flassbeck-economics | How climate change is rapidly taking the planet apart
‘There are no jokes. The truth is the funniest joke of all.’ Muhammad Ali
Writing up articles on climate change is difficult these days. Last week alone, 46 new papers and reports were published. I am certain that there are many more. The figure only refers to the sources I usually consult. I try to read all abstracts and all articles I find interesting, but sometimes I shy away from it: it is just too depressing. According to Naomi Oreskes, a great number of climate change scientists (she interviewed most of the top 200 climate change scientists in the US) suffer from some sort of mood imbalance or mild or serious depression. It is easy to understand why: we see the climate change taking the planet apart right in front of our eyes. We also clearly see, right in front of us, what urgently needs to done to stave off global disaster on an unprecedented scale. We need carbon taxes and the reconversion of industry and energy towards zero CO2 emissions systems. This route is without any doubt technically and economically feasible, but politically it seems to be permanently locked. If we do not unlock it, the future looks bleak, not to say hopeless, for humankind.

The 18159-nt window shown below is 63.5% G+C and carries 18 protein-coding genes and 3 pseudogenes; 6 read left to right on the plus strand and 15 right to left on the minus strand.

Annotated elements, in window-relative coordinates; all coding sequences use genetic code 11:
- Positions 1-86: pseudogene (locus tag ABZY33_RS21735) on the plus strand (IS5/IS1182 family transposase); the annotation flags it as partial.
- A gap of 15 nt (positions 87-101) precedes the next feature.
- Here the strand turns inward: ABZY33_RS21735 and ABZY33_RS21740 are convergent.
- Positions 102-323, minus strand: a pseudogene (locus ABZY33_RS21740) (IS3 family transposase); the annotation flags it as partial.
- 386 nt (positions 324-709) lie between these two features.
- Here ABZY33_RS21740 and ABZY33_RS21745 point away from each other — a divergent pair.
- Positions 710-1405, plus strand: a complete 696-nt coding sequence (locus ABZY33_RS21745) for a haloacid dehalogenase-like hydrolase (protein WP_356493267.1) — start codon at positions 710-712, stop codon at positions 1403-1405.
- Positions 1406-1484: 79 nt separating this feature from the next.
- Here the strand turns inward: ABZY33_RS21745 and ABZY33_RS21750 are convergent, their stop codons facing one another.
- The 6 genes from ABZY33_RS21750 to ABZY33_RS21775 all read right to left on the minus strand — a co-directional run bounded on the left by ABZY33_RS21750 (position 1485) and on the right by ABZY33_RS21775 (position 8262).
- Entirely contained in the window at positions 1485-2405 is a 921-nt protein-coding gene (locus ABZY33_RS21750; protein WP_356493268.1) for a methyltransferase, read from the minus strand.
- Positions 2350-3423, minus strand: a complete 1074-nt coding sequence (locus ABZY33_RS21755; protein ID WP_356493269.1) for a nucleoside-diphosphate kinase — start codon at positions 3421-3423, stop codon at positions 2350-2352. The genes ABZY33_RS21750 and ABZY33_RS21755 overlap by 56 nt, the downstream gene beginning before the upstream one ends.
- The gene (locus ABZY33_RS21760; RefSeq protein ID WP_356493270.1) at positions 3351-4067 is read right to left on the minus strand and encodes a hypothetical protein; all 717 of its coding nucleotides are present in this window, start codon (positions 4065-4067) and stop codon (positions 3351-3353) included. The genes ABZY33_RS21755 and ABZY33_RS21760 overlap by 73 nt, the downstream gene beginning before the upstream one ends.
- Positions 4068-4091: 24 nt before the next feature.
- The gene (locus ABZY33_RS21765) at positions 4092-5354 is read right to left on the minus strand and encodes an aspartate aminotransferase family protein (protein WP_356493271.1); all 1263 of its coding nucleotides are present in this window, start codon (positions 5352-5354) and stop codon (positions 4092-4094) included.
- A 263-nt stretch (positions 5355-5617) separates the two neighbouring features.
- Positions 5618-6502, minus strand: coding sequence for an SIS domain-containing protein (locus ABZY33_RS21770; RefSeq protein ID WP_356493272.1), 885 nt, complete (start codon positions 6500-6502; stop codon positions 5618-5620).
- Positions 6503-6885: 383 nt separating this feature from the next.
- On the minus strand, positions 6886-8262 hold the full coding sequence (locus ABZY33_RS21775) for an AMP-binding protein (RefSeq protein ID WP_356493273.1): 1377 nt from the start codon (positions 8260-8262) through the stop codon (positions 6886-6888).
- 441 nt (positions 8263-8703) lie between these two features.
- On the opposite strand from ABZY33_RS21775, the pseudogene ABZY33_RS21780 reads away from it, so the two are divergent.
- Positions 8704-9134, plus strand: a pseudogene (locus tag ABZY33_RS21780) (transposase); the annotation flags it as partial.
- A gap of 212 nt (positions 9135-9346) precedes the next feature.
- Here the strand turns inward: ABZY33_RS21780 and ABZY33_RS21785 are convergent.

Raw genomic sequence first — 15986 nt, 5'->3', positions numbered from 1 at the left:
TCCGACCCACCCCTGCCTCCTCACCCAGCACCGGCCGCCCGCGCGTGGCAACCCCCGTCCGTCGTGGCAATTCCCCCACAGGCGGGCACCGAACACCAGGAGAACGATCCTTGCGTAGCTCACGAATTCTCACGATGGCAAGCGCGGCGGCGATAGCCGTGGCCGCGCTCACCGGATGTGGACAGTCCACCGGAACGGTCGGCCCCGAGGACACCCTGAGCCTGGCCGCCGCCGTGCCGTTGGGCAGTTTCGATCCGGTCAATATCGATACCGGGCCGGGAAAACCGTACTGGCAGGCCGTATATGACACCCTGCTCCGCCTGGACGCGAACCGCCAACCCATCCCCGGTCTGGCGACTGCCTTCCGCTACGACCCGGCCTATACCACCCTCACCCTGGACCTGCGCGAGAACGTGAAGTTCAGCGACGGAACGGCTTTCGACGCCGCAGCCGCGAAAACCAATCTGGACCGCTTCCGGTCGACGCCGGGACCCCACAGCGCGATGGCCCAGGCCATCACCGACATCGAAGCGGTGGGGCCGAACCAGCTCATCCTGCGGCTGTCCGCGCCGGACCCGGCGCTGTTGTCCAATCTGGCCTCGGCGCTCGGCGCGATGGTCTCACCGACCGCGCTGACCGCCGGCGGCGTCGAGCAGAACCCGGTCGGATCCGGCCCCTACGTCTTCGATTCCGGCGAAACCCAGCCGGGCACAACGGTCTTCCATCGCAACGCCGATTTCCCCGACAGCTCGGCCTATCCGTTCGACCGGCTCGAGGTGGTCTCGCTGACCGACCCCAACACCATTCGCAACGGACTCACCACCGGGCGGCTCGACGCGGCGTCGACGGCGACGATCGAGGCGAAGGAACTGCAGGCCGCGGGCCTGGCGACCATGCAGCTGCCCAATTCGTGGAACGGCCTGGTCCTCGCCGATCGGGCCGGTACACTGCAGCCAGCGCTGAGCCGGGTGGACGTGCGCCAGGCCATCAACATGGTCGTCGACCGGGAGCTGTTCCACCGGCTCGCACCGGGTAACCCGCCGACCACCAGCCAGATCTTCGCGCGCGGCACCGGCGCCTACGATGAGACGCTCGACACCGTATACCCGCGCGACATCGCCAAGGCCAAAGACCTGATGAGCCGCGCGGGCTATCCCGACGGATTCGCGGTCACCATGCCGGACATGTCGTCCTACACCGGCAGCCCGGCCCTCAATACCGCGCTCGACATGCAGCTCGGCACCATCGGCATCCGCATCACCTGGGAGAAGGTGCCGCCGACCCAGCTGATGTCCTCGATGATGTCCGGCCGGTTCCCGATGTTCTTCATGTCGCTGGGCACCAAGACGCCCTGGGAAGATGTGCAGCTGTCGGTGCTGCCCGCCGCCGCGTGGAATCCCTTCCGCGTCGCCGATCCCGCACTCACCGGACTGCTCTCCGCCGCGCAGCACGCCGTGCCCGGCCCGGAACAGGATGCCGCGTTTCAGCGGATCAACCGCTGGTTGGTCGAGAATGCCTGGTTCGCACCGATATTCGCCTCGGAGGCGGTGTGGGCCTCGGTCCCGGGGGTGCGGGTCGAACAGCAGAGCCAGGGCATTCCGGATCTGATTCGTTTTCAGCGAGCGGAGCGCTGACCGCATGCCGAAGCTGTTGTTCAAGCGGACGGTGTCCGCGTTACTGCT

- Data on warming, rain bombs, storms and water vapour feedbacks
NASA recently released data showing that the planet has just seen seven straight months of not just record-breaking, but record-shattering heat (see here). We are well on track to see what will likely be the largest increase in global temperature a single year has ever seen (see here and here). The NASA data show that May was the hottest May ever recorded, as well as the fact that it crushed the previous May record by the largest margin of increase ever recorded. The same is now true for June (see here). That makes it five months in a row that the monthly record has been broken and by the largest margin ever. When record-smashing months started in February, scientists began talking about a “climate emergency.” Since then the situation has only escalated.
The answer to the oft-asked question of whether an event is caused by climate change is that this is the wrong question. All weather events are affected by climate change because the environment in which they occur is warmer and moister than it used to be. Changes in extremes, such as higher temperatures and increases in heavy rains and droughts are not related to climate change, they are climate change (see here).